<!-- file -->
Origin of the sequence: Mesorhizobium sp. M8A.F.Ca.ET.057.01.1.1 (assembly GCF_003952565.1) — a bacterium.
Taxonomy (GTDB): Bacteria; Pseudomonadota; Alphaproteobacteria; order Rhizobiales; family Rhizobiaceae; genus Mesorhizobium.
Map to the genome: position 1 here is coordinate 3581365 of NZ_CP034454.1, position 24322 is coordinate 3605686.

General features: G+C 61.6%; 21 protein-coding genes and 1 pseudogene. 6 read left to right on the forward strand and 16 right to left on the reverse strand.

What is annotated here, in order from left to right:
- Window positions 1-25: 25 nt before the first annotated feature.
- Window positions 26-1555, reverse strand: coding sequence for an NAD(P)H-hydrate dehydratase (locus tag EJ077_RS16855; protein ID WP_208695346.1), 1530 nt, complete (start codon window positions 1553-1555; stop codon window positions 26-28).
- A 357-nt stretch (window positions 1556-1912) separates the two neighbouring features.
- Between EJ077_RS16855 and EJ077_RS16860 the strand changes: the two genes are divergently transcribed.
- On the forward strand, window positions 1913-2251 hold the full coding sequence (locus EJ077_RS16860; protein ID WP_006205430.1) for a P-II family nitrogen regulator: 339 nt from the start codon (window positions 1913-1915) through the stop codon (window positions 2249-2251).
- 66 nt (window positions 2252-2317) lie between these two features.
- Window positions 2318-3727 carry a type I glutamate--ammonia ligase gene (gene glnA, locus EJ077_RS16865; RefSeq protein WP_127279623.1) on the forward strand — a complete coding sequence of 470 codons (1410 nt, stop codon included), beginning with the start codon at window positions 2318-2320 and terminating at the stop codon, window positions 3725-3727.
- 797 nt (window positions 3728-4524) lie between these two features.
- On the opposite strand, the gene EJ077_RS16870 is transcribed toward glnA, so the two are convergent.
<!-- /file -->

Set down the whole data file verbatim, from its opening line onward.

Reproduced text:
Origin of the sequence: Mesorhizobium sp. M8A.F.Ca.ET.057.01.1.1 (assembly GCF_003952565.1) — a bacterium.
Taxonomy (GTDB): Bacteria; Pseudomonadota; Alphaproteobacteria; order Rhizobiales; family Rhizobiaceae; genus Mesorhizobium.
Map to the genome: position 1 here is coordinate 3581365 of NZ_CP034454.1, position 24322 is coordinate 3605686.

General features: G+C 61.6%; 21 protein-coding genes and 1 pseudogene. 6 read left to right on the forward strand and 16 right to left on the reverse strand.

What is annotated here, in order from left to right:
- Window positions 1-25: 25 nt before the first annotated feature.
- Window positions 26-1555, reverse strand: coding sequence for an NAD(P)H-hydrate dehydratase (locus tag EJ077_RS16855; protein ID WP_208695346.1), 1530 nt, complete (start codon window positions 1553-1555; stop codon window positions 26-28).
- A 357-nt stretch (window positions 1556-1912) separates the two neighbouring features.
- Between EJ077_RS16855 and EJ077_RS16860 the strand changes: the two genes are divergently transcribed.
- On the forward strand, window positions 1913-2251 hold the full coding sequence (locus EJ077_RS16860; protein ID WP_006205430.1) for a P-II family nitrogen regulator: 339 nt from the start codon (window positions 1913-1915) through the stop codon (window positions 2249-2251).
- 66 nt (window positions 2252-2317) lie between these two features.
- Window positions 2318-3727 carry a type I glutamate--ammonia ligase gene (gene glnA, locus EJ077_RS16865; RefSeq protein WP_127279623.1) on the forward strand — a complete coding sequence of 470 codons (1410 nt, stop codon included), beginning with the start codon at window positions 2318-2320 and terminating at the stop codon, window positions 3725-3727.
- 797 nt (window positions 3728-4524) lie between these two features.
- On the opposite strand, the gene EJ077_RS16870 is transcribed toward glnA, so the two are convergent.